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Guess what my college professor said...

Discussion in 'Business Operations' started by GreenStreet, Sep 4, 2013.

  1. PLLandscape

    PLLandscape LawnSite Bronze Member
    Messages: 1,389

    One more thing. My wife has a great job but is limited in growth due to only having a bachelors. She could probably be at $20,000+ per year more that what she makes now with a job if she had a masters. These are the careers of educated people I know very well.

    Counselor - $50k
    Regional Bank Manager - ~$100k
    College Professor - $70k+
    Lawyer - $120k
    Physcologist - $75k+
    Research - $48k

    This doesn't even include bonuses, free family health care plans, retirement plans, 4-5 weeks paid vacation, etc... With all that you could easily up all their salaries by $20-30k

    The one without education?

    $30k laborer, but he's married to the lawyer.
  2. zturncutter

    zturncutter LawnSite Bronze Member
    Messages: 1,308

    I have always looked at this attitude as a huge benefit. In many cases it allows me to make more money than many of my customers because of their arrogance/ignorance. I live on acreage and my house and possessions are hidden from the general public, after all, I am just a poor Lawn Turd :walking:
  3. Joel D

    Joel D LawnSite Member
    Messages: 125

    Keep in mind that most professors have never had a real job. They go to school until they are 28 years old then start teaching stuff they have no real experience with outside a class room.

    I am finishing my ag business degree, but I could keep mowing, and be very happy if I can continue to grow and make a decent living at it which seems to be very possible with as much success as I have up to this point. If I do decide to go into the job market I want to be a rep for a mower manufacture. That seems like a sweet gig.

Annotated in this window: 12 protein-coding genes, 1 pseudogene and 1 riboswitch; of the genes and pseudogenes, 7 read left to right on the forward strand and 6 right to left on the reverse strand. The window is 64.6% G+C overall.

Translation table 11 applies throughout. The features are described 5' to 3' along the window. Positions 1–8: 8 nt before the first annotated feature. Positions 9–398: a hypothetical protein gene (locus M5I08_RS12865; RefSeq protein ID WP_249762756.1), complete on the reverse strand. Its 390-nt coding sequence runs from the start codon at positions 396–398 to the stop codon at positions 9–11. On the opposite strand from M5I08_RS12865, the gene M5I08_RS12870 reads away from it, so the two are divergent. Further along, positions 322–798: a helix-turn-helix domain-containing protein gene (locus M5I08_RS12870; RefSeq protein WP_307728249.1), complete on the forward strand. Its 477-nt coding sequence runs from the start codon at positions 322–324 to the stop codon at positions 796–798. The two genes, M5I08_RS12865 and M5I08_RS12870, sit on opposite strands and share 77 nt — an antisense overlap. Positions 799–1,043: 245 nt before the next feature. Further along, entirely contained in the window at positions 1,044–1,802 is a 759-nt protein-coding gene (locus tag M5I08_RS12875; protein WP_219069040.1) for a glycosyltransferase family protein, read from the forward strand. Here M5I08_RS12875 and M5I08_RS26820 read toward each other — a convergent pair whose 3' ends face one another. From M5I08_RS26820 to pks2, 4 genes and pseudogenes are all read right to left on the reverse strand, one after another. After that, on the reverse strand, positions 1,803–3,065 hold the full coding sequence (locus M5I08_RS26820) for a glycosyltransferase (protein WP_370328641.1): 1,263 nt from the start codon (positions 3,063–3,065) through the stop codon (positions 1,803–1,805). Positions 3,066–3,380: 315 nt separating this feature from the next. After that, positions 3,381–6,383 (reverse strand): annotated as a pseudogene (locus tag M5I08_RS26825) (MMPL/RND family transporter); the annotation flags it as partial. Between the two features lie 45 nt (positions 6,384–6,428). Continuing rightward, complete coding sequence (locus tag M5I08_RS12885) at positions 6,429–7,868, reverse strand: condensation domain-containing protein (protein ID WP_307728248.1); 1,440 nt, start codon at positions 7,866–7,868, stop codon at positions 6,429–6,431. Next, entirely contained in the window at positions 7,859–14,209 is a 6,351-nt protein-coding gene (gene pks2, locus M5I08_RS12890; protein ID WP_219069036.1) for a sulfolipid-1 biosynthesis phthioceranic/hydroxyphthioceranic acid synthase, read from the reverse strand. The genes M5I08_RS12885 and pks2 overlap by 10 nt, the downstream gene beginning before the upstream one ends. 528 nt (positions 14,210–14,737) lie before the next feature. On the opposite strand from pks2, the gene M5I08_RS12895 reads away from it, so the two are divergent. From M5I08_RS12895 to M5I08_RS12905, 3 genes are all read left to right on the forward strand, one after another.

4. wbw

    wbw LawnSite Fanatic
    Messages: 5,995

    Options. It is all about having options in life. A degree can provide those options.
  5. gcbailey

    gcbailey LawnSite Silver Member
    from WV
    Messages: 2,727

    Actually where I went to college, I would say 80% of the professors in IT/CS were retired from the industry. One professor I had was one of the lead programmers for IBM on Lotus Notes. He was incredibly hard and too smart for teaching. I had others who had retired from Texas Instruments, Oracle and HP. They had a lot of great insights.

    I'll never forget the quote that one professor told our class, and it's made the most sense of anything.... "A certification only proves you can take a test. A college degree only proves you can be taught. Once you get into the industry, you'll learn what you need to live..."
  6. GreenStreet

    GreenStreet LawnSite Member
    Messages: 15

    Wow. Had a great time reading all the replies, thanks a lot!

    It seems to me from these replies that college definitely DOES give you many more options. In my case, a civil eng. degree or construction mgmt. is a great back-up plan. The guy I first worked for (a small lawn maintenance company outside of Columbus, OH) is a full-time plant-managing chemist. He ran our crew and I would never have known he had that kind of job if I had not asked.

    One thing I have heard my whole life and has definitely been validated by this website is that if you do something you really love you will never work a day in your life. Societies views on the industry really should not influence a job choice...LCO's will just laugh at them all the way to the bank


    As for my professor: He E-Mailed me this morning apologizing for his remarks. He then went on to tell me about his high school friend who did not go to college, and owns a 2.5m landscape company (a little jealousy on my teachers part, maybe? :laugh:).
  7. cpllawncare

    cpllawncare LawnSite Silver Member
    Messages: 2,659